Research and Analysis on the DPRK Leadership
The National Defense Commission issued a statement announcing that “the DPRK will launch a nationwide offensive to put an end to the moves of the Lee group to escalate confrontation with the DPRK.” The NDC threatened to “take physical action without any notice at any time” against ROK-based “psychological warfare.” It also announced the termination of an inter-Korean military ‘phone line in the East Sea (Sea of Japan), and the closure of an office at Mt. Kumgang. JoongAng Ilbo reports:
In a statement reported by the North’s official Korean Central News Agency, the National Defense Commission, chaired by North Korean leader Kim Jong-il, said it will cut military communication lines along the East Sea coast and shut down a liaison office on Mount Kumgang.
It said these are the first steps and more will follow.
“We will enter a full-scale offensive designed to put to an end the maneuvers by the traitor Lee Myung-bak and its thuggish clan to confront the Republic [Democratic People’s Republic of Korea],” the NDC spokesman said in a statement, referring to the South Korean president.
“The full-scale offensive by our military and the people will be merciless,” the statement said.
The verbal threats come as the two Koreas remain at odds over the two provocations directed at the South last year – the sinking of the warship Cheonan, for which the North denies any involvement, and the shelling of Yeonpyeong Island. Seoul has refused to put the events behind it before an acknowledgement or apology from the North.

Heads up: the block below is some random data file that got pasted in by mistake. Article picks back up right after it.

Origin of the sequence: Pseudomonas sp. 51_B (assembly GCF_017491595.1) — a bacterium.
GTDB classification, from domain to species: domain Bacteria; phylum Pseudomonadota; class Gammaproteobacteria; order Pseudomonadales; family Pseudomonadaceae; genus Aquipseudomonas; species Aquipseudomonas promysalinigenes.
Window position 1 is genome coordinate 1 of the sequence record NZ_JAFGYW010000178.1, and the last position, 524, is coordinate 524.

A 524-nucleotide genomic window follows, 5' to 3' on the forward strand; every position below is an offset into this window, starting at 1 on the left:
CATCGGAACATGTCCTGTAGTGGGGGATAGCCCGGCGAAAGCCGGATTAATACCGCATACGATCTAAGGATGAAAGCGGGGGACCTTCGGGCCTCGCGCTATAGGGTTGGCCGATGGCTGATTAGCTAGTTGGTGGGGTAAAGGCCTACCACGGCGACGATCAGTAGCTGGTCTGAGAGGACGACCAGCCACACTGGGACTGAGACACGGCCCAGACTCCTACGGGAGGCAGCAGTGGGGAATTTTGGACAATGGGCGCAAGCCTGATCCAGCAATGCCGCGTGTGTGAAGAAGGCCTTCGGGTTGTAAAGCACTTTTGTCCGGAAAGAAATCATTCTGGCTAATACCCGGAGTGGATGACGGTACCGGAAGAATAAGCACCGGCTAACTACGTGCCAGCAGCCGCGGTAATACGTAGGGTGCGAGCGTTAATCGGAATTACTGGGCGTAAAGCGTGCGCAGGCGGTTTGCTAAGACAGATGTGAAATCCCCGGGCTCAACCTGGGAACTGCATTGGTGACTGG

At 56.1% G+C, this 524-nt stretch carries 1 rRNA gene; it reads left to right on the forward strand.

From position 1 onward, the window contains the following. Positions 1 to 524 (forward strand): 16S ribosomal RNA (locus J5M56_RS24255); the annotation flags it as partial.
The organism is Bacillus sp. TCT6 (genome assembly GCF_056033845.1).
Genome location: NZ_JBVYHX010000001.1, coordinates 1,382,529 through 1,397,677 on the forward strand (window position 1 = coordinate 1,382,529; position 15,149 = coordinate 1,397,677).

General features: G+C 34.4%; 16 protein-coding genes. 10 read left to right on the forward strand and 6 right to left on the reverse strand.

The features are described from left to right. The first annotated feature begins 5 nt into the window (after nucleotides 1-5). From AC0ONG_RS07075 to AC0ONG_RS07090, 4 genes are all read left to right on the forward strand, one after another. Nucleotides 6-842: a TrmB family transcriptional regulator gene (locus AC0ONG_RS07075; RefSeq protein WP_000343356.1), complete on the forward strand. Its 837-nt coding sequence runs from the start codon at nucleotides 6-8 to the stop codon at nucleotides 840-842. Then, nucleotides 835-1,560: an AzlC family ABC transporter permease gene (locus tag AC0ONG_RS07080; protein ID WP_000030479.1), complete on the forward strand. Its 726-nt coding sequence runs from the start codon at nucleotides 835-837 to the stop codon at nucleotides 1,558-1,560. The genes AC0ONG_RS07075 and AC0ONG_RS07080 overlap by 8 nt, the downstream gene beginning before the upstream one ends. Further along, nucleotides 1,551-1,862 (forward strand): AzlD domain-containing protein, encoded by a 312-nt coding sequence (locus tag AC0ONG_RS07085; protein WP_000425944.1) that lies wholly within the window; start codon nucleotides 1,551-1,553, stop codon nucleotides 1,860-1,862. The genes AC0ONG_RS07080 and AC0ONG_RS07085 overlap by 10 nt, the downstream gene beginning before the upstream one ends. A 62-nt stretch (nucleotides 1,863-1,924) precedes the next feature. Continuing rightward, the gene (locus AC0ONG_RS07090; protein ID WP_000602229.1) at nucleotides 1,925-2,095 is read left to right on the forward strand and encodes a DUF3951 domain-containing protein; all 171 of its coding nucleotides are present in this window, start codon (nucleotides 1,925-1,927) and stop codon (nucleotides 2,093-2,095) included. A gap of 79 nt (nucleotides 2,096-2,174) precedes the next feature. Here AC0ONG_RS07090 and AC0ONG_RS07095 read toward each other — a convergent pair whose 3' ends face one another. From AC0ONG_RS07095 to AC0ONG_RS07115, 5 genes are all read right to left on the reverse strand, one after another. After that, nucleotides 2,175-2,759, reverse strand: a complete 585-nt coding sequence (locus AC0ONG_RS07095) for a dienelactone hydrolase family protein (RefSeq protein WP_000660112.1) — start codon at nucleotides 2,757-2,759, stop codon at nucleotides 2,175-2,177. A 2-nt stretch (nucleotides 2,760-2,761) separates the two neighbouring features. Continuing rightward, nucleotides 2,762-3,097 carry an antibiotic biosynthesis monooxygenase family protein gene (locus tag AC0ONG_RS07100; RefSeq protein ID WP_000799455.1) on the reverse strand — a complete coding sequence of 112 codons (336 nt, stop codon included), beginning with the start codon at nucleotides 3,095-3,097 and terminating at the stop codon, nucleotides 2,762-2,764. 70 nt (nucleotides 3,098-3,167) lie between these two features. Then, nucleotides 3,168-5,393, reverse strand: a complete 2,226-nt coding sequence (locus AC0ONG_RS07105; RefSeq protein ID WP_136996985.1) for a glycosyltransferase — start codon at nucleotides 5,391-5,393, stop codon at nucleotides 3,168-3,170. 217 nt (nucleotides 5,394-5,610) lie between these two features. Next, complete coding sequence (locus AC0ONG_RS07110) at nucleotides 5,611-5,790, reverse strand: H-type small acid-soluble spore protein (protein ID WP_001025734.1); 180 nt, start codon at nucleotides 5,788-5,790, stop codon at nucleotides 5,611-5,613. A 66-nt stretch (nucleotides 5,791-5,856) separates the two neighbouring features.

Late last month, former U.S. President Jimmy Carter visited South Korea after a trip to Pyongyang with a message from Kim that he was willing to have an inter-Korean summit.
Seoul regards it as a showy gesture lacking sincerity and is calling for the North to respond to its call for inter-Korean talks that it made in January through direct and official diplomatic channels.
The remarks yesterday are also being looked at to determine whether they hint at a downshift in the North’s will to economically engage the South following apparent growing economic ties with China.
Last Friday, Kim Jong-il finished a trip to China, the third in a year, which was observed by some to have taken economic ties between the two communist allies to a closer level.
In the statement, the NDC also reiterated its warning against the psychological warfare tactics of the South, including border-crossing anti-regime leaflets and reconfirmed its threat of sudden strikes from where the leaflets are sent.
North Korea threatened Monday that it will no longer engage with South Korea and will retaliate against Seoul for anti-Pyongyang “psychological warfare.”